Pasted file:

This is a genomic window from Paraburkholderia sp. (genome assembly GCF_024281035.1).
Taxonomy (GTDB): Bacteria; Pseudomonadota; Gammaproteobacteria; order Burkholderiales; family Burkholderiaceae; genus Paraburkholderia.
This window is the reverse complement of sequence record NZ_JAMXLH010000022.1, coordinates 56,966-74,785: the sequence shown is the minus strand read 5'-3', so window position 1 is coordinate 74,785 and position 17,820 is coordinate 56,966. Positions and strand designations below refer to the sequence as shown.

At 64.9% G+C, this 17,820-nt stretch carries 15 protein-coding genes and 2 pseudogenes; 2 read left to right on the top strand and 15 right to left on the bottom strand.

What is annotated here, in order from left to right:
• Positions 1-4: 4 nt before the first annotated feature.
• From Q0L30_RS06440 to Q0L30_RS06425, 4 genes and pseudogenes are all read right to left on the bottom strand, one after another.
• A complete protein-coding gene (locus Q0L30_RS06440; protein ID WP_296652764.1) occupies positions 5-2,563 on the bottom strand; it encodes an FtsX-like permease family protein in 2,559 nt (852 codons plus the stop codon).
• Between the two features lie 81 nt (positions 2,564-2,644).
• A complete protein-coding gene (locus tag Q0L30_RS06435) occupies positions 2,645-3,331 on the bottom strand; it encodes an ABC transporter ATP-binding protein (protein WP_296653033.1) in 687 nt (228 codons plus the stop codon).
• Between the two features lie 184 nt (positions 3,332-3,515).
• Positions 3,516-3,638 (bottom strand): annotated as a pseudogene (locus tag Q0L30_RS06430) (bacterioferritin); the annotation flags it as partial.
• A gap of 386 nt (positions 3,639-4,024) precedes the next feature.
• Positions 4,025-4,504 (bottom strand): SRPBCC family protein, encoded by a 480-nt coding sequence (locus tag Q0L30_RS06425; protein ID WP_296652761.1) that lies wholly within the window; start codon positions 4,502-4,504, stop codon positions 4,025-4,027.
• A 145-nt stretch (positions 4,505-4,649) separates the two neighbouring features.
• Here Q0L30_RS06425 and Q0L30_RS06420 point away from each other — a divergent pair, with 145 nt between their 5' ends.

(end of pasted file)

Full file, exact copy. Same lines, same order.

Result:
This is a genomic window from Paraburkholderia sp. (genome assembly GCF_024281035.1).
Taxonomy (GTDB): Bacteria; Pseudomonadota; Gammaproteobacteria; order Burkholderiales; family Burkholderiaceae; genus Paraburkholderia.
This window is the reverse complement of sequence record NZ_JAMXLH010000022.1, coordinates 56,966-74,785: the sequence shown is the minus strand read 5'-3', so window position 1 is coordinate 74,785 and position 17,820 is coordinate 56,966. Positions and strand designations below refer to the sequence as shown.

At 64.9% G+C, this 17,820-nt stretch carries 15 protein-coding genes and 2 pseudogenes; 2 read left to right on the top strand and 15 right to left on the bottom strand.

What is annotated here, in order from left to right:
• Positions 1-4: 4 nt before the first annotated feature.
• From Q0L30_RS06440 to Q0L30_RS06425, 4 genes and pseudogenes are all read right to left on the bottom strand, one after another.
• A complete protein-coding gene (locus Q0L30_RS06440; protein ID WP_296652764.1) occupies positions 5-2,563 on the bottom strand; it encodes an FtsX-like permease family protein in 2,559 nt (852 codons plus the stop codon).
• Between the two features lie 81 nt (positions 2,564-2,644).
• A complete protein-coding gene (locus tag Q0L30_RS06435) occupies positions 2,645-3,331 on the bottom strand; it encodes an ABC transporter ATP-binding protein (protein WP_296653033.1) in 687 nt (228 codons plus the stop codon).
• Between the two features lie 184 nt (positions 3,332-3,515).
• Positions 3,516-3,638 (bottom strand): annotated as a pseudogene (locus tag Q0L30_RS06430) (bacterioferritin); the annotation flags it as partial.
• A gap of 386 nt (positions 3,639-4,024) precedes the next feature.
• Positions 4,025-4,504 (bottom strand): SRPBCC family protein, encoded by a 480-nt coding sequence (locus tag Q0L30_RS06425; protein ID WP_296652761.1) that lies wholly within the window; start codon positions 4,502-4,504, stop codon positions 4,025-4,027.
• A 145-nt stretch (positions 4,505-4,649) separates the two neighbouring features.
• Here Q0L30_RS06425 and Q0L30_RS06420 point away from each other — a divergent pair, with 145 nt between their 5' ends.